WASHINGTON: The United States has warned that the toughest crackdown in years on Chinese activists threatens to cloud the high-profile state visit by President Xi Jinping.
Yet the issue of human rights is unlikely to dominate the agenda when Xi is welcomed at the White House on Friday.
As China emerges as an economic and military rival that Washington both competes and cooperates with, other issues tend to get top billing at the summit table.
Prime US concerns are cybercrime, China's island-building in the disputed South China Sea and building momentum for a global deal to combat climate change.
Still, human rights will get attention.
Since taking the presidency in 2013 and becoming the most powerful Chinese leader in three decades, Xi has cracked down on encroachment of what he views as Western-style freedoms in China's increasingly prosperous and connected society.
His administration has tightened controls on religious minorities, including a government campaign to remove crosses and demolish Christian churches in an eastern province, a move that has drawn condemnation on Capitol Hill.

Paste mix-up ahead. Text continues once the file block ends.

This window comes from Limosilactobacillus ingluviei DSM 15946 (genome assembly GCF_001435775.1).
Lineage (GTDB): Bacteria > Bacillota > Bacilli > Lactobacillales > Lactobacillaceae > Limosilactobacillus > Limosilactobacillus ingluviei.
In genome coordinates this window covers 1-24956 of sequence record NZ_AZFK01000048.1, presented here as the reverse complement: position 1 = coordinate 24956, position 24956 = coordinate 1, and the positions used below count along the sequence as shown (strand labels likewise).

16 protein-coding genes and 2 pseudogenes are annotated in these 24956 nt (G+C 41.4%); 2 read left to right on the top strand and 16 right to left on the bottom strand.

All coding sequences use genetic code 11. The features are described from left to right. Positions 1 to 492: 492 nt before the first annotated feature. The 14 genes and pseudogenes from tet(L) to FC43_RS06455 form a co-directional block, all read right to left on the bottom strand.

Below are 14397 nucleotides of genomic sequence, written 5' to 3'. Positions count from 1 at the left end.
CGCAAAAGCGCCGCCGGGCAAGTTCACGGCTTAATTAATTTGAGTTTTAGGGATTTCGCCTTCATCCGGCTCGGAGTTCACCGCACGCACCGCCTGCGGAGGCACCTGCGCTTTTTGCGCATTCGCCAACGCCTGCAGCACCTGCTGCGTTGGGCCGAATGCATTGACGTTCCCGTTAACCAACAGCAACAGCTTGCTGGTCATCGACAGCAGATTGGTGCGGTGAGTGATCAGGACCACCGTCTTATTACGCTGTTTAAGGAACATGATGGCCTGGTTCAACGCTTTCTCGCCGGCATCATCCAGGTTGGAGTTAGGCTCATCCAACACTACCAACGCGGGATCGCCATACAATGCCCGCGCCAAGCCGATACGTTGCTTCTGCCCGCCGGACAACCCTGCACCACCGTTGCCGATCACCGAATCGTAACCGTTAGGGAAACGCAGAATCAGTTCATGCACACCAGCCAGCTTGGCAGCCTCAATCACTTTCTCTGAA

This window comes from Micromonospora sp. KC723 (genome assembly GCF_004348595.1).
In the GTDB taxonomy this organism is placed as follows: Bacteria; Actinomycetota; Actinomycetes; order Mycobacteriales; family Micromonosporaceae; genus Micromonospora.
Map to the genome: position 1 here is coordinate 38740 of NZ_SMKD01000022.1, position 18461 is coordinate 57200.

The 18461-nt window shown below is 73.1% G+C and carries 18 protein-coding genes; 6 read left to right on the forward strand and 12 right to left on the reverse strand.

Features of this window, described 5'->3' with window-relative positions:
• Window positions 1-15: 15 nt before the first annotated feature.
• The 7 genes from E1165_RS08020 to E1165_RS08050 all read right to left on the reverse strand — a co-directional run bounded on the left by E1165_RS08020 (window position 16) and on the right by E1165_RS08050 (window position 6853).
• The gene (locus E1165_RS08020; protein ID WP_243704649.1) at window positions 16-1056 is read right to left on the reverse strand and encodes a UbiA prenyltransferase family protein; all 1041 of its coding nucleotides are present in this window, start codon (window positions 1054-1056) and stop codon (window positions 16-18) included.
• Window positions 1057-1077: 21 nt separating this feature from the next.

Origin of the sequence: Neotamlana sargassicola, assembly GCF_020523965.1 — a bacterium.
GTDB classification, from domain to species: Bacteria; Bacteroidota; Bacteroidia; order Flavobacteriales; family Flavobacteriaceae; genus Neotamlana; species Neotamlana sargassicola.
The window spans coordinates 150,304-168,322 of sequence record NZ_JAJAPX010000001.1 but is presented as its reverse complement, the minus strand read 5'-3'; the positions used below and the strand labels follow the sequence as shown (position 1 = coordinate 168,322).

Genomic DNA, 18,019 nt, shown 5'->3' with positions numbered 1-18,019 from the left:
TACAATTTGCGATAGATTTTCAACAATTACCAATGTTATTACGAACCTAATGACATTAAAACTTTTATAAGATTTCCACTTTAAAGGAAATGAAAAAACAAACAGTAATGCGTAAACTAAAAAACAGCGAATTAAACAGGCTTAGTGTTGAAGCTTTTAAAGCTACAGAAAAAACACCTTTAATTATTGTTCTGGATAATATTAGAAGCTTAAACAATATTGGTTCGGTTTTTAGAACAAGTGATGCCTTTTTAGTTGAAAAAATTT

Ten senators have voiced concern over Xi's "extraordinary assault" on civil society ahead of the pomp-filled summit.
This summer, Chinese authorities rounded up more than 250 human rights lawyers and associates. According to Human Rights Watch, 22 are still held.
US concerns go beyond oppression of government critics. US officials have said that draft legislation in China to police nongovernmental organisations could affect foreignrights activists and the personal and corporate privacy of academics and business groups, a potential setback to deepening the US-China relationship even in the areas that aren't politically contentious.
A lack of candor in Chinese state media reports about economic turmoil roiling global markets has exposed the risks and limitations inherent in Beijing's strict press controls.
"The US is not short of entry points to discuss human rights with China," said Sophie Richardson of Human Rights Watch.
"The US is in an excellent position to make the case that better human rights protections are not just about defendingthe activist community in China."
At a dialogue with China on the issue last month, Assistant Secretary of State Tom Malinowski said thatimprovements on human rights were needed by China to set apositive tone for the summit.
But when David Saperstein, the US ambassador at-large for religious freedom, visited China a few weeks later, authorities detained a Christian lawyer the day before Saperstein was due to meet him, and detained and harassed other religious figures with whom he met. Saperstein called the actions "outrageous."